Level of abstraction
|In his head were sounds that he associated with a lot of what had happened. Furthermore, he and his neighbor had made sounds to each other and had discovered that they could agree on what those sounds meant. They had language. They had a means to think about what might be, and they had a means to communicate.|
neighbors developed their language and their imaginations until they had
whole communities of neighbors
who were able to catch deer without falling over cliffs. They also developed wondrous stories and fablessome true and some not so trueabout how to catch deer and whales...and get the deer meat that's stored in the caves of the tribes who lived on the other side of the mountain, and get the women of the tribes who lived on the other side of the mountain, and . . .
Sometimes their ideas didn't work as well as they wished. Jumping up and down at the edge of the cliff while screaming the word for deer over and over again once did startle a deer which then fell off the cliff, but it never seemed to work well again. They passed the word down through the generations, anyway, and it became widely considered as a way to get deer meat without having to do the hard work of chasing deer.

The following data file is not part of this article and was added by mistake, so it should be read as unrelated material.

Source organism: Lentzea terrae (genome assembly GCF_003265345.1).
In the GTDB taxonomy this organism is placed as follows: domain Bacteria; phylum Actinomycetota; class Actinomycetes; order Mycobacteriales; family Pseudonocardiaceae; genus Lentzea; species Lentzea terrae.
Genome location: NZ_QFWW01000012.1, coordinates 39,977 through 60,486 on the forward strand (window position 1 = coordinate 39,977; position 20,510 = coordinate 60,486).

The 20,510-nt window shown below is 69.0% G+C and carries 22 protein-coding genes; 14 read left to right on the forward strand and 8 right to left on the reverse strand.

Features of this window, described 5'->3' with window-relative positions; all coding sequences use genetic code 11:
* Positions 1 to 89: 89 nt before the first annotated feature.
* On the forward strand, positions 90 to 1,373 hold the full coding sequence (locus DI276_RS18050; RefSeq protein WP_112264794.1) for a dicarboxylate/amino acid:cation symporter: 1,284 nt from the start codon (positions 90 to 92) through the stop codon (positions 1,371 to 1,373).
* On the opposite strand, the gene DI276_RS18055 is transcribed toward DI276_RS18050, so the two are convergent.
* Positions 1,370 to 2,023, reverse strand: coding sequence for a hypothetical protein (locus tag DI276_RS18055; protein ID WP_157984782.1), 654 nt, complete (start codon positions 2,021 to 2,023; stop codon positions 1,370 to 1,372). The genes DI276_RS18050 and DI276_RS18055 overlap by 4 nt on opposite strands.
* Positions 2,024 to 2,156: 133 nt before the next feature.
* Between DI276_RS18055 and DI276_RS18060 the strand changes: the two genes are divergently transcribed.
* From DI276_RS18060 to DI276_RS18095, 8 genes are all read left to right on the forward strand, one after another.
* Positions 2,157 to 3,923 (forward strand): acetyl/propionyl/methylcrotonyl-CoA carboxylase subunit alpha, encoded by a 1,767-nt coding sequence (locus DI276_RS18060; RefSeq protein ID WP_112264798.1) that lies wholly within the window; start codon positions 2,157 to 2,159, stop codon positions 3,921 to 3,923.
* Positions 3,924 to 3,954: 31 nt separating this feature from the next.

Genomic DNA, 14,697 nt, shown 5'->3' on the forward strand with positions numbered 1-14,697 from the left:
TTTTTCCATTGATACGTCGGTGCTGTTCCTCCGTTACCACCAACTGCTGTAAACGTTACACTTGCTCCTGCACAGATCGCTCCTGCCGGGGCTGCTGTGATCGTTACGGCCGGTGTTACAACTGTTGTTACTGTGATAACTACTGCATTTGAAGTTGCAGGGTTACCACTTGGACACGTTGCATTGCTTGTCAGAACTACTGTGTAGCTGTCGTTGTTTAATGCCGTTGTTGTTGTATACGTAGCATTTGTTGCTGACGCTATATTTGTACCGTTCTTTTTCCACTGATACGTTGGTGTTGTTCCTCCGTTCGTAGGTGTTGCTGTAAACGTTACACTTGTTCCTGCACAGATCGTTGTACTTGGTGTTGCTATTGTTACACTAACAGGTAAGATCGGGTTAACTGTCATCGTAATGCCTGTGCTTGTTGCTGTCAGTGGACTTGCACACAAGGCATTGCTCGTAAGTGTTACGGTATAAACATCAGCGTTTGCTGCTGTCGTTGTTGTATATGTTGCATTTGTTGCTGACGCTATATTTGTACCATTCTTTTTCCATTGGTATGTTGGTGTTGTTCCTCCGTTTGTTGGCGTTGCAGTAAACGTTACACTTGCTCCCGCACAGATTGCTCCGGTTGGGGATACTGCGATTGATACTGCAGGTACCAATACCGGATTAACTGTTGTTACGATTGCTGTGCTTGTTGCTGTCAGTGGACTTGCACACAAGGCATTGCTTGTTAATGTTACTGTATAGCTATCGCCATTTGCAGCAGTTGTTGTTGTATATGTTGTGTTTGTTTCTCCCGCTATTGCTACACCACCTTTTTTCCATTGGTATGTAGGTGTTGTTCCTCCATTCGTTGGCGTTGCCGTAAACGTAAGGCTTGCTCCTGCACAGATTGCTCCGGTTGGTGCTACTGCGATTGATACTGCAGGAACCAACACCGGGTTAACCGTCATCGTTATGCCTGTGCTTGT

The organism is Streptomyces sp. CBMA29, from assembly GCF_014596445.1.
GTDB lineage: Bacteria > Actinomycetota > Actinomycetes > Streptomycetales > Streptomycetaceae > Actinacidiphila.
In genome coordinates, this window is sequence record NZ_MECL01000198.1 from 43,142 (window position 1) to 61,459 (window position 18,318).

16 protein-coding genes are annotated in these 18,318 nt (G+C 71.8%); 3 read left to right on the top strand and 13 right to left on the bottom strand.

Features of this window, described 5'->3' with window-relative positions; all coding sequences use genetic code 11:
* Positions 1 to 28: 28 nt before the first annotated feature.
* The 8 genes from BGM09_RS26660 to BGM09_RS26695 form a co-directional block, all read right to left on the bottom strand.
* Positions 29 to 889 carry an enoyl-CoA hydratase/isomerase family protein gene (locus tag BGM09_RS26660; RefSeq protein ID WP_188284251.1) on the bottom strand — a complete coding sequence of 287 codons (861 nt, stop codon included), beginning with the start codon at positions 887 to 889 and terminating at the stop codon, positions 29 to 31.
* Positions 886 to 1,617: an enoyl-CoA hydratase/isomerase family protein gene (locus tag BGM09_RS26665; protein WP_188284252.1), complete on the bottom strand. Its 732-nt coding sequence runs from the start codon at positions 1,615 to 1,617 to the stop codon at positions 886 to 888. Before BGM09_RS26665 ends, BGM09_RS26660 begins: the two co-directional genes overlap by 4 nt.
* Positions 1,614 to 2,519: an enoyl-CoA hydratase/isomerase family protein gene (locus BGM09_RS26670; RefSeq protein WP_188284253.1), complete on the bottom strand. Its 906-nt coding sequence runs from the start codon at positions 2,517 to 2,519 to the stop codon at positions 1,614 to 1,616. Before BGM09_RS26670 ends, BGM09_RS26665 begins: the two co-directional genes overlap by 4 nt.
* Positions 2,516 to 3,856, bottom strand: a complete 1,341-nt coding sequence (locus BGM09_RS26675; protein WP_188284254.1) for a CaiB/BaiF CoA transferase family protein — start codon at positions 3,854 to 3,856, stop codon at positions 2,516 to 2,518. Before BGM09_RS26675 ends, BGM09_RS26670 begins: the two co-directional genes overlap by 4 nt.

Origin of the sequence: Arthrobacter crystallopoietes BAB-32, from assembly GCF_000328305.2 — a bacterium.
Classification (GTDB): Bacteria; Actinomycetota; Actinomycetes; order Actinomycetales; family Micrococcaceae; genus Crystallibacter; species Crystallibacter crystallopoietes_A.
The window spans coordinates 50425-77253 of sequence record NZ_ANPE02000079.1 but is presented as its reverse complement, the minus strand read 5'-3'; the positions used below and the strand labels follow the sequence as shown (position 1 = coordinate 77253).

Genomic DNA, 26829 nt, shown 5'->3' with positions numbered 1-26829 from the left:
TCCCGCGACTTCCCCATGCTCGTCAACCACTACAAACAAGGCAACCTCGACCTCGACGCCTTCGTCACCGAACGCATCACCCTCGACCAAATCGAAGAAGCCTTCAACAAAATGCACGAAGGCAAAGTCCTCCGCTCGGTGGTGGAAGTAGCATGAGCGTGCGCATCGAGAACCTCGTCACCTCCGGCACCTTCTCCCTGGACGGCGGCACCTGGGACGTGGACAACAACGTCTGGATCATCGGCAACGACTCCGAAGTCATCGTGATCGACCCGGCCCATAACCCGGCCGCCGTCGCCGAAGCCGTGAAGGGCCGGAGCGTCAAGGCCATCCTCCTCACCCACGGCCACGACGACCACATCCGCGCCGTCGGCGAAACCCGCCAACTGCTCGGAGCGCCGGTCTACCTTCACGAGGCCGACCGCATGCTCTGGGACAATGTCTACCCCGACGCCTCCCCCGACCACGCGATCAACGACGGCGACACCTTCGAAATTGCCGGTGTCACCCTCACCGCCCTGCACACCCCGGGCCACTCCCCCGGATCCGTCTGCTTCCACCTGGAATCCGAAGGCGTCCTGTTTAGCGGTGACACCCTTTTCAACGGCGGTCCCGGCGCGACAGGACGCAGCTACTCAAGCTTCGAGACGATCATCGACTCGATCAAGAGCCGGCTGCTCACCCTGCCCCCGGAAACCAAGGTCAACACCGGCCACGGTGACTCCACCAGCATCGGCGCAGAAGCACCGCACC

millennia later, human thinking had made great progress toward real
effectiveness in getting what humans want. One day one of the more respected thinkers
of the day invented a word for what made the food important, and what made
rest cure the fatigue of chasing deer. Aristotle coined the word,
"energy," from the Greek words meaning "at work."
"energy" stood not for experiences or imagined experiences, it stood for
a deeper abstraction. This "capacity for doing work" was
something in common to a lot of different kinds of experiences and
imagined experiences. Thinking about
it was a little harder than thinking about experiences themselves.
Science had begun to gestate.